Colleges claimed about 90% 一 or $5.6 billion 一 of emergency student grant funding that the U.S. Department of Education distributed under the first major federal coronavirus rescue package, as of the end of November, according to a new government watchdog report.
The department made more than $6 billion available to 4,778 schools that applied for grants funded by the Coronavirus Aid, Relief and Economic Security, or CARES, Act, the U.S. Government Accountability Office found.
The GAO also examined how colleges verified whether students were eligible for the grants. The Trump administration limited them to those who qualified for Title IV aid, spurring condemnations and court battles.
The CARES Act, which was signed into law last March, earmarked about $14 billion in relief aid for colleges, about $6.3 billion of which was set aside for grants for students disadvantaged by the pandemic.
The department under former Education Secretary Betsy DeVos initially did not impose conditions on which students could receive those grants. But she later announced they would be restricted to those who were eligible to receive federal student aid, cutting out international and unauthorized immigrant students. This decision drew legal challenges. Lawsuits in a couple of states successfully carved out exceptions for the grants to be used for those students.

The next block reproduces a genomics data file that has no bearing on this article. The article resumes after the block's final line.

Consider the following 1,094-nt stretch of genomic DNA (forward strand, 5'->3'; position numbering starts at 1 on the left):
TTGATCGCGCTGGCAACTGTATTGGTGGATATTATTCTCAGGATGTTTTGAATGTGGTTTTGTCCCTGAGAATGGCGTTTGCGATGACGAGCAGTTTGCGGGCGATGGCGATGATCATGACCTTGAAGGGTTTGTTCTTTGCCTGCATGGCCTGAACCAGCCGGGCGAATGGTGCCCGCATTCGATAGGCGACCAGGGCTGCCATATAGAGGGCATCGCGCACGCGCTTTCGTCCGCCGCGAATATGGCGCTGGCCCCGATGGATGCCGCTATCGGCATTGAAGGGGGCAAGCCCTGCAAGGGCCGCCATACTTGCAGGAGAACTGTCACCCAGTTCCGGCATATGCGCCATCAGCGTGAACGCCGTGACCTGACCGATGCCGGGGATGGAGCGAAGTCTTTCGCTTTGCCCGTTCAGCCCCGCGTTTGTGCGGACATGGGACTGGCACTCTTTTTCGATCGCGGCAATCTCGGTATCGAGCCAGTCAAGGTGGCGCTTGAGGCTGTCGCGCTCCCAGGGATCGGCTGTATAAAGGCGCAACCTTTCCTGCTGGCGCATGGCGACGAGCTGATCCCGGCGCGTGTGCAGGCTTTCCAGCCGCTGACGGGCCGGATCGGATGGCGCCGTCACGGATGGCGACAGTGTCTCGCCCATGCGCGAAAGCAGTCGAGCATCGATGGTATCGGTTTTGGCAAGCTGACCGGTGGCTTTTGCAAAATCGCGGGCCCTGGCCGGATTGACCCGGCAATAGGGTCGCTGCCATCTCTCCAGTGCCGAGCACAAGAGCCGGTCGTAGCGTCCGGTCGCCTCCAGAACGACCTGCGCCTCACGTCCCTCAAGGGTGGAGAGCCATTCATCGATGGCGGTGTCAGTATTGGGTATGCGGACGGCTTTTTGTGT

The GAO report notes the department's restriction and explains that about half of the schools that received funding used the Free Application for Federal Student Aid to verify eligibility for the grants.
Some institutions explored alternate methods. One four-year public school gave graduate students the option of submitting either the FAFSA or an affidavit stating they qualified for federal financial aid.
Policy experts predicted many schools would use the FAFSA to verify eligibility for financial aid, as it was one of the easiest ways to do so. However, they noted that this method would exclude a contingent of students who had not completed the form.
Based on a sample of 203 colleges, the GAO determined that institutions by fall 2020 had given students the vast majority of the grant money the department had sent to the schools at the time. The average award was about $830 per student, the agency estimated.
It also examined the type of institution that received CARES grants. Of the $6.2 billion the department gave out, $3.1 billion went to four-year public schools and $1.3 billion and $1.1 billion was taken by two-year publics and private, four-year nonprofit schools, respectively. For-profit schools claimed the remainder.
The department awarded each school an average of $1.3 million, though half of them received $422,000 or less, according to the GAO.
The department is determining how to distribute grant funds that colleges did not claim, according to the report. It notes that 358 eligible schools did not accept their share of funding as of Nov. 20, leaving $63 million untouched.